Jonathan Goodwin is an inventor of the sublime. In his workshop in Wichita, Ks., Goodwin has fashioned a red 2005 H3 Hummer into a supercar. The Hummer is green and mean and includes an electric motor and a turbine that burns biodiesel. The former gas guzzler can now travel 60 miles (96.56 kilometers) on 1 gallon of gas. Like Dr. Frankenstein tinkering with his monster, Goodwin takes automobiles and slices and dices them into eco-friendly speeders. He's even working on a car that will get 100 miles to the gallon [source: Thompson].
Most people don't have to go to such extremes to help the environment. Instead, they just have to fill up with ethanol or biodiesel. Not only do biofuels help protect the planet from global warming by emitting less pollution than fossil fuels, but they also add jobs to the economy and by doing so, help farmers, construction workers and those living in poor rural, areas.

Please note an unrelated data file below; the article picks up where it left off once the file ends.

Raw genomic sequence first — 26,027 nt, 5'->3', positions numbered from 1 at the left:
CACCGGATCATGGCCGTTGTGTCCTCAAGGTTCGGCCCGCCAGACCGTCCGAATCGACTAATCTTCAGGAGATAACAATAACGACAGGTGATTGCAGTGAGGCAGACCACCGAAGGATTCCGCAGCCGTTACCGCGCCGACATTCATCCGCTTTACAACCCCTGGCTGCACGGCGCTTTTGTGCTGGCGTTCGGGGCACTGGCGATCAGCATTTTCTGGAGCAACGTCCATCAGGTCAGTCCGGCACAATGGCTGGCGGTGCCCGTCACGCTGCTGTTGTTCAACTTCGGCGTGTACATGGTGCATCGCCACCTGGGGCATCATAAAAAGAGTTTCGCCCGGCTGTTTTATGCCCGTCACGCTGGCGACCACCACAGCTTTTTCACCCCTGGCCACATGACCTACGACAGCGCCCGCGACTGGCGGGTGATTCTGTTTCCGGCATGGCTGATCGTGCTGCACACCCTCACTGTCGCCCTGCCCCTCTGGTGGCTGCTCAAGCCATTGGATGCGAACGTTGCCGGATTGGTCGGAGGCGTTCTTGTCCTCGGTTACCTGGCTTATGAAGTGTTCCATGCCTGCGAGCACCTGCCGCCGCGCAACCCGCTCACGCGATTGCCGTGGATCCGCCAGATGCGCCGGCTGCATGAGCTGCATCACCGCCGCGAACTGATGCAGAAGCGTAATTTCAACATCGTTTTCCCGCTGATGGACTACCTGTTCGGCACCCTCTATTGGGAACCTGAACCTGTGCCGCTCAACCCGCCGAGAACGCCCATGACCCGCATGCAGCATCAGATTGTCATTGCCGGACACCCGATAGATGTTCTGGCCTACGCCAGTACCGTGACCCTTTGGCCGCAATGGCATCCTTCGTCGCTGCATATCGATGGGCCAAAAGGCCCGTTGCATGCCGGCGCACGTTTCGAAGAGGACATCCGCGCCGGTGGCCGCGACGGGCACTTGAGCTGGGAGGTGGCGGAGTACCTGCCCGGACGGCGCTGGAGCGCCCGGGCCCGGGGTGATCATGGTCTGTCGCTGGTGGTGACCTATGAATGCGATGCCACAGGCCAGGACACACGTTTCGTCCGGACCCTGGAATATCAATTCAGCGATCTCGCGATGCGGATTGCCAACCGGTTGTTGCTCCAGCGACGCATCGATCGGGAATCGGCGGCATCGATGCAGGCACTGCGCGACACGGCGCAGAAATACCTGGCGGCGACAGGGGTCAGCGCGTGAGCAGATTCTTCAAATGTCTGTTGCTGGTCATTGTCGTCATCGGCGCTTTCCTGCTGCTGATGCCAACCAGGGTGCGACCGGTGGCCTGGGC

As gas prices rise and global warming becomes more pervasive, more people are using biofuels as a way to save money and decrease their consumption of fossil fuels. They release fewer pollutants, such as carbon dioxide, into the atmosphere, helping decrease heat-trapping gases. Biofuels are produced from so-called "energy crops" that include wheat, corn, soybeans and sugarcane, so they are sustainable. And if every nation can grow its own, there is a high likelihood these biofuels will never run out.
While there are some problems with biofuels, there are many advantages, too. Go to the next page to see what they are.